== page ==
The Rashidun Caliphate was the first of the four major caliphates established after the death of the Islamic prophet Muhammad. It was ruled by the first four successive caliphs (successors) of Muhammad after his death in 632 CE. These caliphs are collectively known in Sunni Islam as the Rashidun, or "Rightly Guided" caliphs. This term is not used in Shia Islam, as Shia Muslims do not consider the rule of the first three caliphs legitimate.
The Rashidun Caliphate is characterized by a twenty-five-year period of rapid military expansion followed by a five-year period of internal strife. The Rashidun Army numbered more than 100,000 men at its peak.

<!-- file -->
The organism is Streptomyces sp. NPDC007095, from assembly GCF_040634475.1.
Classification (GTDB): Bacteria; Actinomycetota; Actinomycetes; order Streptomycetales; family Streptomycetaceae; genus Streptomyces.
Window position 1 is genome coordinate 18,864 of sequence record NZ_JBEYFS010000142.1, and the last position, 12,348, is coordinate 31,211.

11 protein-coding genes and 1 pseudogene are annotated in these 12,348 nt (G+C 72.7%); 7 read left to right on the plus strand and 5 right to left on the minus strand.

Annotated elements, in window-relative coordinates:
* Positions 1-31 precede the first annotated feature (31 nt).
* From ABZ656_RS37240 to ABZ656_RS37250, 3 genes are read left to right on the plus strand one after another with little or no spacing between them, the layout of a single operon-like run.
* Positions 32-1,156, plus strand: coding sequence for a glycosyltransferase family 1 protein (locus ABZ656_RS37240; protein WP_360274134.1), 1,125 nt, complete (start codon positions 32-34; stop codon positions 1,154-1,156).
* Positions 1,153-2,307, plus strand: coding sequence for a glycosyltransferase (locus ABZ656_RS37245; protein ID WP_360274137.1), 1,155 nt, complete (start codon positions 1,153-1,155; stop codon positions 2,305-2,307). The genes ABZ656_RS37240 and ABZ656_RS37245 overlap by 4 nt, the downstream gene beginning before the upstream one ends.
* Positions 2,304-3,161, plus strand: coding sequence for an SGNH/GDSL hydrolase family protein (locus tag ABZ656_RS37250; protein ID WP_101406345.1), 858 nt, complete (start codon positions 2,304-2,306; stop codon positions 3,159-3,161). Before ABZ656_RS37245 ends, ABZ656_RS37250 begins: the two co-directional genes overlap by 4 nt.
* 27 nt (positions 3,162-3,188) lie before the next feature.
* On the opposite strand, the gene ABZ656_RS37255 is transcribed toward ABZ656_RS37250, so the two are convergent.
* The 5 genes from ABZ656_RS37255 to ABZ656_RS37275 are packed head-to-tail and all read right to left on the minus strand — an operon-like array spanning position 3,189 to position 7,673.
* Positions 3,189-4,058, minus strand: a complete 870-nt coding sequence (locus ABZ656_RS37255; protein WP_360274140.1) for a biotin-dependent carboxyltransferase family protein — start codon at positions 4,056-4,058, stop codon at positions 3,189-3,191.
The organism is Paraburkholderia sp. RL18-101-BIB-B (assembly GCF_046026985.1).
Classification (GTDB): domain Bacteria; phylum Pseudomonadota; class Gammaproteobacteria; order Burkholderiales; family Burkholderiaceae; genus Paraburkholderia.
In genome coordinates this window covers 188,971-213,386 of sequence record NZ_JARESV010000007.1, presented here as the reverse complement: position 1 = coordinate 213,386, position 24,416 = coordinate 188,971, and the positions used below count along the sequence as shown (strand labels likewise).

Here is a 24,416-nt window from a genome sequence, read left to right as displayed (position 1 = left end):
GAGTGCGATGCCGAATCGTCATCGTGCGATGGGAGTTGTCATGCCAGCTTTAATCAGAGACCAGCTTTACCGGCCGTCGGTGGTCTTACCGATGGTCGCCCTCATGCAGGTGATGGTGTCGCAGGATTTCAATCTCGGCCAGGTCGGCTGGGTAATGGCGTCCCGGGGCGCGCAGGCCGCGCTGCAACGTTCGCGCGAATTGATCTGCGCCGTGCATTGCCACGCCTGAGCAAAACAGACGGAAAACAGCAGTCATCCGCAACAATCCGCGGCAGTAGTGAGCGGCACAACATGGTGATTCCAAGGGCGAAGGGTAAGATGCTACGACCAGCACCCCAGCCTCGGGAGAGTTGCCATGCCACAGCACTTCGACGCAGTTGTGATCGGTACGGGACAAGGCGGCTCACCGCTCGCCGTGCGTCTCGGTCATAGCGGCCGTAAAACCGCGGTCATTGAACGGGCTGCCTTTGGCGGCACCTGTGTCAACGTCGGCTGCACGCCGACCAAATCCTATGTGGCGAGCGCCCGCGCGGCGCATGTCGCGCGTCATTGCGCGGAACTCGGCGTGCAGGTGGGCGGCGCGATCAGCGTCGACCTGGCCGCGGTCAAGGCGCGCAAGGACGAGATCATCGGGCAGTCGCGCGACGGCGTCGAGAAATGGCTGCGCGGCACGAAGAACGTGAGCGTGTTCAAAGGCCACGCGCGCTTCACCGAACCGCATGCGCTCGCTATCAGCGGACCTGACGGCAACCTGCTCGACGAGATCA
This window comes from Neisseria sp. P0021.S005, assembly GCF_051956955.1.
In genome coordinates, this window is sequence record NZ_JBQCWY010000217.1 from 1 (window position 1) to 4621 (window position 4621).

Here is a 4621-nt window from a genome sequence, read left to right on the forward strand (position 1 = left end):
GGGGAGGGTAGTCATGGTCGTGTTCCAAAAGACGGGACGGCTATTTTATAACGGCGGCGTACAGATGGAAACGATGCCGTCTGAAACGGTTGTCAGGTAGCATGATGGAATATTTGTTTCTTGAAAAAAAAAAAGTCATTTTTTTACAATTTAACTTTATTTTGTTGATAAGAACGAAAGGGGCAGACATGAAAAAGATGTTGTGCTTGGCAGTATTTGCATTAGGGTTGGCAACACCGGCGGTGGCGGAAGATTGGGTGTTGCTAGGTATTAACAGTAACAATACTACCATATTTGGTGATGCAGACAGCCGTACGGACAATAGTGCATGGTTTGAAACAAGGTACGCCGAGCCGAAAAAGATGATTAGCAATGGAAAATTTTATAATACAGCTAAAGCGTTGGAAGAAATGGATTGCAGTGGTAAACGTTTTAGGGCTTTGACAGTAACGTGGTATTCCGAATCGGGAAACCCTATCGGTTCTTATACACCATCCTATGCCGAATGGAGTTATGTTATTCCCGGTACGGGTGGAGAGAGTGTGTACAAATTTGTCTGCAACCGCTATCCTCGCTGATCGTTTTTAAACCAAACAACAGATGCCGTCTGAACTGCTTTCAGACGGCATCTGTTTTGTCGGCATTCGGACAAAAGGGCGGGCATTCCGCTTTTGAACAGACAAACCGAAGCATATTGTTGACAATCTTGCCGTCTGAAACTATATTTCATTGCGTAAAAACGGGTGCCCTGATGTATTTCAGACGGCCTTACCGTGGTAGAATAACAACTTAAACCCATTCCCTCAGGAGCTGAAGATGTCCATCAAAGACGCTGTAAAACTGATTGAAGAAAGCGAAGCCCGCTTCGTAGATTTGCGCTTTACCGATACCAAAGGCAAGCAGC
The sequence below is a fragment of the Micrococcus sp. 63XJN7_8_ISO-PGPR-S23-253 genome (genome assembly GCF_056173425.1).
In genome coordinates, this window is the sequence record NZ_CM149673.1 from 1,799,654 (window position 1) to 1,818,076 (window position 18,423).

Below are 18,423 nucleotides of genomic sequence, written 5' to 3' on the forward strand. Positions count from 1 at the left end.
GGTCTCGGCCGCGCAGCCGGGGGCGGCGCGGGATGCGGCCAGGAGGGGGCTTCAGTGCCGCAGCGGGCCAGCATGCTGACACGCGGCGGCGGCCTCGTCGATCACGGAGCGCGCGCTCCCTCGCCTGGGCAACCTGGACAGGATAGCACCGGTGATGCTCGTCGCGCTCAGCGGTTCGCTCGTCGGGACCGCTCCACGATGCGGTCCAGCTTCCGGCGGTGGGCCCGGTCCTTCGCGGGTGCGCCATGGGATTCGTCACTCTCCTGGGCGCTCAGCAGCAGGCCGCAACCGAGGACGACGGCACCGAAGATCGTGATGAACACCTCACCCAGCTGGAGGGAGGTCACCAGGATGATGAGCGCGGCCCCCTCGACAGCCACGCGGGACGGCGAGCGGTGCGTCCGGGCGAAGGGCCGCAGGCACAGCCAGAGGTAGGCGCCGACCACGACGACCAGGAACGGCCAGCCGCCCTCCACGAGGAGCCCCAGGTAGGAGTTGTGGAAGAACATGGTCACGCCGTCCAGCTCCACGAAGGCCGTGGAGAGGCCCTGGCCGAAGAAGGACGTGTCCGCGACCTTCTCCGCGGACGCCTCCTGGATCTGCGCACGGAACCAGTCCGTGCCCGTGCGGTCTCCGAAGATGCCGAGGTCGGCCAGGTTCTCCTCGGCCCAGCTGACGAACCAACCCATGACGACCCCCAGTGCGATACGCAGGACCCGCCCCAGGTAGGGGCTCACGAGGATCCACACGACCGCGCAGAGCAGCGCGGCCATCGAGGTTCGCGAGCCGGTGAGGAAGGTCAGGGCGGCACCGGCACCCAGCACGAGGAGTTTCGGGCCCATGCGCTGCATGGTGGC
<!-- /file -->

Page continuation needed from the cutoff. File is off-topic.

By the 650s, in addition to the Arabian Peninsula, the caliphate had subjugated the Levant to the Transcaucasus in the north; North Africa from Egypt to present-day Tunisia in the west; and the Iranian Plateau to parts of Central Asia and South Asia in the east.